The splash around Florida hiring Billy Napier lasted 42 minutes.
That’s the amount of time between when the Gators announced Napier as their new coach Sunday and when The Athletic reported Southern Cal was hiring Lincoln Riley from Oklahoma.
By Monday night, the USC bombshell was overshadowed by an even bigger one: LSU hiring Brian Kelly from Notre Dame.
Over 36 hours, one premier team poached the winningest coach at one of the sport’s most storied programs away from a team that’s still in the College Football Playoff hunt. Another landed an offensive genius with four Big 12 titles, three playoff appearances and two Heisman winners.
The Gators got a 42-year-old from the Sun Belt.
If you measure success in social-media buzz, then UF came up short. Far short.
But success at Florida, LSU and Southern Cal is measured in championships.
And there’s a chance Napier delivers the most of them all.
Kelly and Riley are more established than Napier, and their chances of success are higher. But neither is a sure thing because sure things don’t exist in this industry.
The last hire of their magnitude came in 2017 when Jimbo Fisher left Florida State for Texas A&M, famously giving him an undated national championship plaque in honor of his eventual title.
Fisher has lost at least four games in three of his four seasons and has not yet made the playoffs. His win over Alabama this season and an elite incoming recruiting class provide optimism he can eventually etch a date on that plaque. So far, he’s 0 for 4.
UF was active that cycle, too, and watched as Chip Kelly chose UCLA and Scott Frost left UCF for Nebraska. The Gators settled on Dan Mullen.
Mullen won almost twice as many games at UF (34) as Chip Kelly has at UCLA (18). His five wins from this failure of a season equal Frost’s best total with the Cornhuskers.
But UF is in this position, again, because Mullen did not work out. The safe hire quickly turned into a dumpster fire. That’s how unpredictably the coaching carousel spins.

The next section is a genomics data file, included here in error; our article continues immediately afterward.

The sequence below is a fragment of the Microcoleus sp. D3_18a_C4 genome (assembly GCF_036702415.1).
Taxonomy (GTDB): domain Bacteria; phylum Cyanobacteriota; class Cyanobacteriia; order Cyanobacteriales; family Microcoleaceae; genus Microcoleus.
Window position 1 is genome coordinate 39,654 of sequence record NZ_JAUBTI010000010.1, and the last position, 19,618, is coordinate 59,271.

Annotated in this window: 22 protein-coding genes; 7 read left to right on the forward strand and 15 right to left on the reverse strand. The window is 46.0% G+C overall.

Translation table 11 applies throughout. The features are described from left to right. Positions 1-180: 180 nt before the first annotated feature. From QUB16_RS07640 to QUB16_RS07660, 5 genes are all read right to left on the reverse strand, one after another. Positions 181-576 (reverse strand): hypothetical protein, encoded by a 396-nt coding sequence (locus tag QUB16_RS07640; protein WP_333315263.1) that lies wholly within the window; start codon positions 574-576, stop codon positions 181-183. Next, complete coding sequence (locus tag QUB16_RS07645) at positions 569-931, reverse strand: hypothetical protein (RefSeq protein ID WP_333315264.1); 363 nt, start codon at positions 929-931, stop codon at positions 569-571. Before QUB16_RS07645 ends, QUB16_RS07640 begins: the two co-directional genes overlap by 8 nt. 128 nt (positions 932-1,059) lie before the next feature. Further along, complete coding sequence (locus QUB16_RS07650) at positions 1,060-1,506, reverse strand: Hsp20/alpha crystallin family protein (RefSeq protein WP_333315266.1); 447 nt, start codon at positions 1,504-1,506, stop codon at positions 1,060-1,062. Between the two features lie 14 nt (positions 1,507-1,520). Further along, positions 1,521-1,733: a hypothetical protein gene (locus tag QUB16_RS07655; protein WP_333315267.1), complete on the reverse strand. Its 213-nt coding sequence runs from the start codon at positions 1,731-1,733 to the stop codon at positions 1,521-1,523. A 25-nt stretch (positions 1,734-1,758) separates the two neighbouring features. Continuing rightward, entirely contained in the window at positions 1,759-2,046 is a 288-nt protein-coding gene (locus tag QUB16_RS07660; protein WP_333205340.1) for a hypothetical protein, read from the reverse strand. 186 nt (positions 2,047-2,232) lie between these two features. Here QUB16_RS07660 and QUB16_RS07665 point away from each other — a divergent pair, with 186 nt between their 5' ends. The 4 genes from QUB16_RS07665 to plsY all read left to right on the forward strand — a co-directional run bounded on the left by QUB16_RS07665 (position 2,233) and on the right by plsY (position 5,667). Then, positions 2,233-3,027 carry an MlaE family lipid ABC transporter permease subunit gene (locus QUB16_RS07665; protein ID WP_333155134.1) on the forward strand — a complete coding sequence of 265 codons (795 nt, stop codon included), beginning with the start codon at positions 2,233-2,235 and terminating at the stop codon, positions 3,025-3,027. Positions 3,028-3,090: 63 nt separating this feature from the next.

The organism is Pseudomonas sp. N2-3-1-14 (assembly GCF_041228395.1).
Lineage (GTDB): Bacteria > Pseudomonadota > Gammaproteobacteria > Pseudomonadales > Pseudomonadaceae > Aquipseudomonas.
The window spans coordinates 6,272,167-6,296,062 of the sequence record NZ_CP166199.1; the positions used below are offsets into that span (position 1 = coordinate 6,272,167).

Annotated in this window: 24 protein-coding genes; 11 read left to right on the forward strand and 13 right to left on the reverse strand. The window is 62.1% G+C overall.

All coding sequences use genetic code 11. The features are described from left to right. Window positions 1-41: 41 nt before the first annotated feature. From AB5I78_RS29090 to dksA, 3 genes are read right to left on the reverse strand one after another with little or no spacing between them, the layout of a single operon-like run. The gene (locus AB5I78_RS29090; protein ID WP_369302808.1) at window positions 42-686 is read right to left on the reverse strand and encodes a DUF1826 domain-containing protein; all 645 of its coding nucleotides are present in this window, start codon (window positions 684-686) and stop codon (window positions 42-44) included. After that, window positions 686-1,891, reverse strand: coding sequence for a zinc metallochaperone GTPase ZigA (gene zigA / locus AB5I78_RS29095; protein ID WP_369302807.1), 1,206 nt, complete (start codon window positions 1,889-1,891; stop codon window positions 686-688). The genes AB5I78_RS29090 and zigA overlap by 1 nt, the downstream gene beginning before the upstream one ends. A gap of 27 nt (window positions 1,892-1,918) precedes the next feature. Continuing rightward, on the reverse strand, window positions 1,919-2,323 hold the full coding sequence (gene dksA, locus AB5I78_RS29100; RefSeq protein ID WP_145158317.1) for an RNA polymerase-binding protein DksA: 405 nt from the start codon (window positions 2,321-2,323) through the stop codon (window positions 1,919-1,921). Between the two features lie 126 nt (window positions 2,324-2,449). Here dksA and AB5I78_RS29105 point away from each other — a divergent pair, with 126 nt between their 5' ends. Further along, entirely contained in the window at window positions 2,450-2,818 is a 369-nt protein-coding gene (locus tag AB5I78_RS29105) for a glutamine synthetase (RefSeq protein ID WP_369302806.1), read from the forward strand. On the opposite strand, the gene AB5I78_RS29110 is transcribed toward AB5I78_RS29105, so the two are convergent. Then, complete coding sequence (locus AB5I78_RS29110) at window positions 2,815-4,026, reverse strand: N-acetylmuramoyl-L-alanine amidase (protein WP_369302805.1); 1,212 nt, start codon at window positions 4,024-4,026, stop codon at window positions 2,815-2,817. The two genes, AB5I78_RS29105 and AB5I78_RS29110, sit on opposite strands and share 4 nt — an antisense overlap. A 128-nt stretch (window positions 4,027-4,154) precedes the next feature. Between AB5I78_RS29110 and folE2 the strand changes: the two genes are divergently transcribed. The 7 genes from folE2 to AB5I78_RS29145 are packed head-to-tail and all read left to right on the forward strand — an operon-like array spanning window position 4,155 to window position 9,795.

It’s fair to question whether UF should have taken bigger swings in its week-long search for Mullen’s replacement instead of quickly zeroing in on Napier — the only candidate athletic director Scott Stricklin said he met. An SEC rival reeling in a marquee name stings.
But it’s also possible that Napier was simply the best match for UF.
The Gators need an ace recruiter who can build a roster capable of consistently challenging Georgia and Alabama. Napier knows the landscape and has the skills to make that possible.
The Gators need someone who can install the infrastructure and culture needed to win at the highest level. Napier saw how that process works firsthand at ‘Bama and did it on a smaller scale at Louisiana.
The Gators need someone who can, as Stricklin said, “have a lot of little things in place” to sustain success. One of Napier’s biggest strengths is, as Sun Belt commissioner Keith Gill said, “the level of care and deliberation he puts into making decisions.”
Yes, Napier is a riskier hire than Riley or Kelly. But their success isn’t guaranteed, either.
Though Riley is the game’s top quarterback developer and should sign elite recruiting classes in talent-rich California, he’s going from one of the most stable athletic departments in the country to one that has spent the last decade in disarray. Can he fix USC?
Kelly made it to the BCS national championship once and the playoff twice. But his Irish were outscored by 72 points in those games. Was that because of Notre Dame’s glass ceiling or because of flaws in game/roster management that will follow Kelly to LSU?
We don’t know. And that’s the point.
We won’t find out through social-media buzz or victories in introductory news conferences. We’ll find out on the field, through the championships that are won or lost.
Riley and Kelly have realistic chances to bring titles to USC and LSU. Just as Napier does at Florida.
• • •